Crime Library: Criminal Minds and Methods

The BTK Story

More Clues

On June 17, 2004 another letter was found in a mechanical engineering book in the drop box of the Wichita Public Library. The letter was immediately handed over to police, who later revealed that it was yet another genuine BTK communication. This time the letter detailed some of the events surrounding the 1974 Otero murders, among other things.

The entire letter's contents have not yet been revealed by authorities. However, it is believed that there might have been more clues present in the letter, which linked the killer to Wichita State University. Initially, it was unclear why the hunt for BTK continuously led the police to the school campus. Yet, in August 2004 investigators finally revealed the significance of the university in their investigation.

Professor P.J. Wyatt, who taught an English literature class at the university between 1964 and 1986, was of interest to police because of a folksong she analyzed titled "Oh Death." The song was of great significance to the BTK killer and inspired a poem he wrote called "Oh! Death to Nancy" which was found in a 1978 letter. It was alleged that the altered poem referenced BTK's murder of Nancy Fox in December 1977. Investigators looked for hidden meanings in the poem that might help them apprehend the killer but it turned out to be of little use. Unfortunately, the professor could not assist investigators in the case because she passed away in 1991 of cancer.

Nancy Fox, victim
Nancy Fox, victim

More interesting than "Oh! Death to Nancy" is the poem that BTK wrote to Anna, an intended victim, who did not come home in time to be murdered by BTK. He waited in her home for her to return, but then became impatient and left. This poem, part of which is printed below, commemorates this event.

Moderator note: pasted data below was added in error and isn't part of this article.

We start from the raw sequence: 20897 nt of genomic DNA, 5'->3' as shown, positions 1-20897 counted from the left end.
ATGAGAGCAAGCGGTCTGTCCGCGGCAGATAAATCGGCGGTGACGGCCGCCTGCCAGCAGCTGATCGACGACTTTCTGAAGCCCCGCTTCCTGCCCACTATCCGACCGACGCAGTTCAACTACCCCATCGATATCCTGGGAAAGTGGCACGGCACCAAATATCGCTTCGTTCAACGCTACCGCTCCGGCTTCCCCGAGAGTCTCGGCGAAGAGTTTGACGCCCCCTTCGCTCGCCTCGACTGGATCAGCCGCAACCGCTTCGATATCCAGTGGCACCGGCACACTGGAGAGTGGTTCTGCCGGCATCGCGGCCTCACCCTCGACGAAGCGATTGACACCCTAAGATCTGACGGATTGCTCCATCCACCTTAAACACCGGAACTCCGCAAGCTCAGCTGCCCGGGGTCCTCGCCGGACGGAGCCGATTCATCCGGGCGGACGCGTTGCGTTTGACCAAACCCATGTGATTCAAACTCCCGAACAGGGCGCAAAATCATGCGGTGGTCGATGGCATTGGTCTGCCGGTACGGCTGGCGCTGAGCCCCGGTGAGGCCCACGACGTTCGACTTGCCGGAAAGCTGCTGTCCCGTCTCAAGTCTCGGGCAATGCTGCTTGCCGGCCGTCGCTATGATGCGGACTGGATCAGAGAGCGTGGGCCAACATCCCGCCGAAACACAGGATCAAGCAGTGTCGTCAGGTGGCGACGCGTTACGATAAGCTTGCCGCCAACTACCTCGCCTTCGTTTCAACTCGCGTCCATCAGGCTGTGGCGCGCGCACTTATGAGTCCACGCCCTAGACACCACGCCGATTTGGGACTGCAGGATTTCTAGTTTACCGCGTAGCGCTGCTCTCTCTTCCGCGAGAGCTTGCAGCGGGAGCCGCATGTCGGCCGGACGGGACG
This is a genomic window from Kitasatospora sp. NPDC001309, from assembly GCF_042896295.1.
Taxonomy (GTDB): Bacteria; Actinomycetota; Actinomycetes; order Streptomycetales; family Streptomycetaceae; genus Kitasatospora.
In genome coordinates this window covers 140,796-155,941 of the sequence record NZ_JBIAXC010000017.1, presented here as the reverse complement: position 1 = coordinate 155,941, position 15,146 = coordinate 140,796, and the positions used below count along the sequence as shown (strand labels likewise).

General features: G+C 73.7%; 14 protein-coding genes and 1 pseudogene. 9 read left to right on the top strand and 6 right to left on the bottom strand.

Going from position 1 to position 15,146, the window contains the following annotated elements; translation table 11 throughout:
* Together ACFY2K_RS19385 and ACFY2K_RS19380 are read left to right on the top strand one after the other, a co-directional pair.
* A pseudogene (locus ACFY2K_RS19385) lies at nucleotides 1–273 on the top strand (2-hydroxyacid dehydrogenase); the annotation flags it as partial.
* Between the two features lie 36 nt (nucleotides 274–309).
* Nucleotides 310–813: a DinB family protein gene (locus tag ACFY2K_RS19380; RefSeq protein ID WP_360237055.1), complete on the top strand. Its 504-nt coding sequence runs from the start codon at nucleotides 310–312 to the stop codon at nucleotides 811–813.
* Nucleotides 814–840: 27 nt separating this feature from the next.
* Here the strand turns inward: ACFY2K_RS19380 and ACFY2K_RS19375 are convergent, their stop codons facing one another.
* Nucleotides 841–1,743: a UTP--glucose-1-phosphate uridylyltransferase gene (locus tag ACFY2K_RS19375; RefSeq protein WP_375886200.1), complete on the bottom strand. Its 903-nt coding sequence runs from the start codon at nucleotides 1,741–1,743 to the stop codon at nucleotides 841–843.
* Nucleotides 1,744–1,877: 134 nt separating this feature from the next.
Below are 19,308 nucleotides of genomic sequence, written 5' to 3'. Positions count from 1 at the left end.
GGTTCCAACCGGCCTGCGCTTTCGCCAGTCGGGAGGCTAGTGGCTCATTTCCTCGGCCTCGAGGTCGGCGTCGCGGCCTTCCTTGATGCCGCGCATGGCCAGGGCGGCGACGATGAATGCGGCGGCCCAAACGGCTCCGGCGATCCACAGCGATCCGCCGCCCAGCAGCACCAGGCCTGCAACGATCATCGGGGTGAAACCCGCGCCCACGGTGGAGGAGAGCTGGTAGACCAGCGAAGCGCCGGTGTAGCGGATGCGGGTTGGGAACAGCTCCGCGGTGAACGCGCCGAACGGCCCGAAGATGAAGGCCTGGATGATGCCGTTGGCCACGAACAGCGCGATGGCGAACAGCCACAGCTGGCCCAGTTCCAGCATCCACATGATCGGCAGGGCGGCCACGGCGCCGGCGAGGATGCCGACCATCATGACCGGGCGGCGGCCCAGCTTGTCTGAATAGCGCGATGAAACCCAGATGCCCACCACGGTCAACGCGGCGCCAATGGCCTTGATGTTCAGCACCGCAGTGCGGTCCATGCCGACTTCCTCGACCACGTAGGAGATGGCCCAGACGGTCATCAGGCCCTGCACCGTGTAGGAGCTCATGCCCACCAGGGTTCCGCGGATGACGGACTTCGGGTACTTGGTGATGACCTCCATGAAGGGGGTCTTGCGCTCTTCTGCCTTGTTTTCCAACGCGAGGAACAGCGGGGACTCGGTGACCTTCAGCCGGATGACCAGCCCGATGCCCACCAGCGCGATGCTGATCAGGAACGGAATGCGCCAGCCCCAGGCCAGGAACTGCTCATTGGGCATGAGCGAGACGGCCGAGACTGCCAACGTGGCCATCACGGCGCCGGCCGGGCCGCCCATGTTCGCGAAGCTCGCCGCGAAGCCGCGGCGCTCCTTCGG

Oh, Anna Why Didn't You Appear 

T' was perfect plan of deviant pleasure so bold on that Spring nite
My inner felling hot with propension of the new awakening season

Warn, wet with inner fear and rapture, my pleasure of entanglement,
like new vines at night

Finnegan's Wake by James Joyce
Finnegan's Wake by James Joyce
The poem is in many ways remarkable because of the levels of meaning that BTK suggests in the words he uses. Reminiscent of James Joyce's epic, Finnegan's Wake, BTK uses words that suggest several meanings. Starting with the very first line in the poem, the T with the superscript 1 is used in scientific research to designate the beginning phase of a study. Subsequent phases would be T2, T3, etc. On another more ordinary level, the superscript 1 could be interpreted as an apostrophe to create "T'was" except that "T'was perfect plan" is missing a word, like "a" or "the." It appears as though whatever BTK had in store for Anna was something "bold" and new.

"Felling," for example, suggests the purposeful killing of a living tree, as well as the taking of Anna's life. It also describes his feelings of excitement as he anticipates his meeting with her. Like Joyce, he creates words by juxtaposing parts of other words. "Propension" is not some mistake on BTK's part, it is his creation of a new word to represent the anticipation of this new encounter. "Propension" may be a combination of other words like "propensity" or "property" or "possessions."

 What's the point of these intellectual gymnastics? No doubt, BTK sees himself as an artist and gets pleasure in creating these poems and lyrics with multiple levels of meaning. There is almost certainly another motivation as well. BTK likes to demonstrate his considerable intelligence. He believes that he is a superior intellect and enjoys pointing out to authorities that he is still at large.  In other words, he is smarter than all of them – local experts, FBI profilers, amateur sleuths, psychics. Thus far, it appears that he is right.

The search for BTK has not only caught the attention of those in the United States but also that of millions around the world. The BTK case has even led to the production of a British documentary film concerning the murders and the ongoing investigation, Theresa Freed reported in a September 2004 KAKE-TV article. Freed reported that the "British film crew not only wants to tell the BTK story but (also) offer police new insight into the case."

The new insight came in the form of a British psychic named Dennis McKenzie who traveled with the crew to Wichita. Freed said that McKenzie has successfully assisted in several high profile investigations, including the Soham murders. He was also able to contribute to the BTK investigation by producing an image of the killer with the help of a sketch artist, as well as other potentially valuable information concerning the murder cases, Freed stated. It is hoped that the new leads will result in the eventual apprehension of the BTK killer. Until that time, Wichita residents are left in a perpetual state of fear, wondering if there will be a new victim in the near future.

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